Antarctic Ice contributed to the historic dry up and re-flooding of the Mediterranean Sea


International team of scientists conducted an in-depth research which has finally shed light on my the processes responsible for the dry up of the Mediterranean Sea, about 5.6 million years ago. Research results imply that future melting of large ice masses will results in an uneven sea-level rise across the globe, University of Otago announced on November 11, 2015.

The drying event, so-called Messinian Salinity Crisis (MSC), happened about 5.6 million years ago, and left the basin 1.5 km deep and for approximately 270 000 years. The event has also left behind a few kilometers deep layer of salt caused by seawater evaporation.

Exact cause of the event has been a subject of many fierce scientific debates for years, however, it seems an adequate answer has finally solved the mystery.

Locations of ODP sites 1092, 1095 and 1165 and the AND-1B succession discussed in this study (a). ODP sites are situated in deep water and, therefore, track the strength of deep-ocean circulation in response to ice-sheet growth. The AND-1B succession is on the continental shelf and was directly influenced by expanding ice sheets that eroded sediments from the shelf and resulted in glacial erosion surfaces in the succession. A continuous succession spanning the Messinian was recovered at site 1361, but there is no evidence of a significant change in sedimentation or ocean circulation at this site. (b) Location map of ODP sites 846 and 926 from which deep-sea δ18O records are derived. Image credit: Ohneiser et al, 2015.

A team of researchers led by Dr. Christian Ohneiser, a geologist from the University of Otago, New Zealand have utilized a multidisciplinary approach in their study. They examined 60 sedimentary drill cores from around the edge of Antarctica and used a computer model of our planet which simulated growth of the Antarctic ice sheet to asses its geophysical impacts.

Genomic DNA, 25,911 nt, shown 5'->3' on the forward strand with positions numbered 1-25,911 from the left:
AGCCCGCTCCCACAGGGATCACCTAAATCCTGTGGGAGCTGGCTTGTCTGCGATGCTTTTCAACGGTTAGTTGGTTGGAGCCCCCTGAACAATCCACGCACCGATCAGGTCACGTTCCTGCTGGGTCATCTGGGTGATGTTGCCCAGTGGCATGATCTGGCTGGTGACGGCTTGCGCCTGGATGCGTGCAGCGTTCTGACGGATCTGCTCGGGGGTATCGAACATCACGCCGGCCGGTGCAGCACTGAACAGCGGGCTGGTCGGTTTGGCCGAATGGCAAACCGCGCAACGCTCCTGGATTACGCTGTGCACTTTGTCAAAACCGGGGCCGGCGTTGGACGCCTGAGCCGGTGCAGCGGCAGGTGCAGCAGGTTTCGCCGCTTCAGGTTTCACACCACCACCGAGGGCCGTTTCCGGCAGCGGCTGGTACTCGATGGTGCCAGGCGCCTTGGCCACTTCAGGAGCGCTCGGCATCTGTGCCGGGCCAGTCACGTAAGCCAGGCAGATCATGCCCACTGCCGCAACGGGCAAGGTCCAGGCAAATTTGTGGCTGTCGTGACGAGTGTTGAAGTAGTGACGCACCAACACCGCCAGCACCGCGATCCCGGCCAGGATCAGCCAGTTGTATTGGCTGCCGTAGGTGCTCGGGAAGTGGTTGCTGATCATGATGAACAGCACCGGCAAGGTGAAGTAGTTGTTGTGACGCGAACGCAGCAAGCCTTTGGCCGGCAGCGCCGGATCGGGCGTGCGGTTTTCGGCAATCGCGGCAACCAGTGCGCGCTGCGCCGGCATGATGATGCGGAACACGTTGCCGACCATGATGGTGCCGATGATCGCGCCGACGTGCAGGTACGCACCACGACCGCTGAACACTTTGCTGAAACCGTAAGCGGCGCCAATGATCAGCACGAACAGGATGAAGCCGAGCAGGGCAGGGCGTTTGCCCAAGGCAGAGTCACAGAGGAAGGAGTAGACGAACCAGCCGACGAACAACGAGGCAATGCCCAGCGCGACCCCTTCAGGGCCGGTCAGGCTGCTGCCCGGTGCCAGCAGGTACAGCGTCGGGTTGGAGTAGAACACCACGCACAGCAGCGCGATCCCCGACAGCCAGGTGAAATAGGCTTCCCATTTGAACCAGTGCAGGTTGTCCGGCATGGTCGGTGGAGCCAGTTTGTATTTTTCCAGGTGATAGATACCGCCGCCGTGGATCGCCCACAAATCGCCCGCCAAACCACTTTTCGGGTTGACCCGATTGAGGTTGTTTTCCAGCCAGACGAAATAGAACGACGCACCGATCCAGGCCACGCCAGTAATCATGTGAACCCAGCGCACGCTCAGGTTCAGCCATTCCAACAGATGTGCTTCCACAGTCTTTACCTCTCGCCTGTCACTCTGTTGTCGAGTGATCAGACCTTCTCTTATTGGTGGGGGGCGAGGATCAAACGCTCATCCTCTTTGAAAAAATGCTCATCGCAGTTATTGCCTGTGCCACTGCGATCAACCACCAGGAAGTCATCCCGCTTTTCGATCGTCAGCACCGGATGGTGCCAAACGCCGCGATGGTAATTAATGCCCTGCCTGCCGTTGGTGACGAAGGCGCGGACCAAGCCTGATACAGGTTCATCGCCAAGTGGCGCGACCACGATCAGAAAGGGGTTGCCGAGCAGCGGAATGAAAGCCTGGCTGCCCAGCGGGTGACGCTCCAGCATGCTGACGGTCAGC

The MSC was first discovered during 1970s and early investigations have come up with the theory that movements of the African, Arabian and Eurasian tectonic plates have caused the Mediterranean to become landlocked. Other theories suggested that a decrease in global sea levels caused by growing ice sheets has caused the sea to separate from the Atlantic Ocean

"We determined that the continent's ice was indeed growing in the lead up to the MSC, but the timings of key events did not precisely match," Dr Ohneiser says.

"We found that the Antarctic ice sheet had an uneven effect on the global sea level because its growth resulted in a complex interplay between gravitational and rotational effects and the deformations to the Earth's crust caused by ice advance and retreat."

Research results showed that the Earth's crust around the Strait of Gibraltar began rising, following the Mediterranean Sea dry up, in a process responsible for keeping the Mediterranean isolated from the Atlantic Ocean.

"This kept the Mediterranean isolated from the Atlantic Ocean until the crust began to relax and sink. At the same time, Antarctica began to melt, raising sea levels again."

Chronology of (a) Antarctic ice-sheet growth/retreat as interpreted from drill core successions, (b) modelled sea level for Gibraltar Strait and for ODP site 1165 from the benthic δ18O and ice-volume record and (c) Mediterranean desiccation/reflooding events. Sea level at Gibraltar (b) is determined from four solutions: a GIA-only solution with no compensation for deep-sea temperature variations (red), a full solution (black) that includes the influence of salt precipitation and the crustal response and two alternative, full simulations with δ18O-derived ice-volume reconstructions that compensate for a 2 °C (dark blue) and 3 °C (light blue) glacial–interglacial deep-sea temperature component in the δ18O record.​ Image credit: Ohneiser et al, 2015

The sea level began to rise again, and about 5.33 million years ago it was high enough to spill over the thin land bridge at Gibraltar, which resulted in a massive flooding which refilled the sea. This event, known as the Zanclean flooding event, lasted for only a couple of years before fully replenishing the Mediterranean basin.

One of the most important research conclusions is that changes in global sea-level are uneven when ice sheets expand or retreat.

"Future melting of the large Southern or Northern hemisphere ice masses will result in an uneven rise in sea-level around the world, and this should be factored into future climate change scenarios," Dr. Ohneiser concluded.


  • "Antarctic glacio-eustatic contributions to late Miocene Mediterranean desiccation and reflooding" Christian Ohneiser, Fabio Florindo, Paolo Stocchi, Andrew P. Roberts, Robert M. DeConto & David Pollard – Nature Communications (2015) doi:10.1038/ncomms9765

Featured image: Locations of ODP sites 1092, 1095 and 1165 and the AND-1B succession discussed in this study. Image credit: Ohneiser et al, 2015

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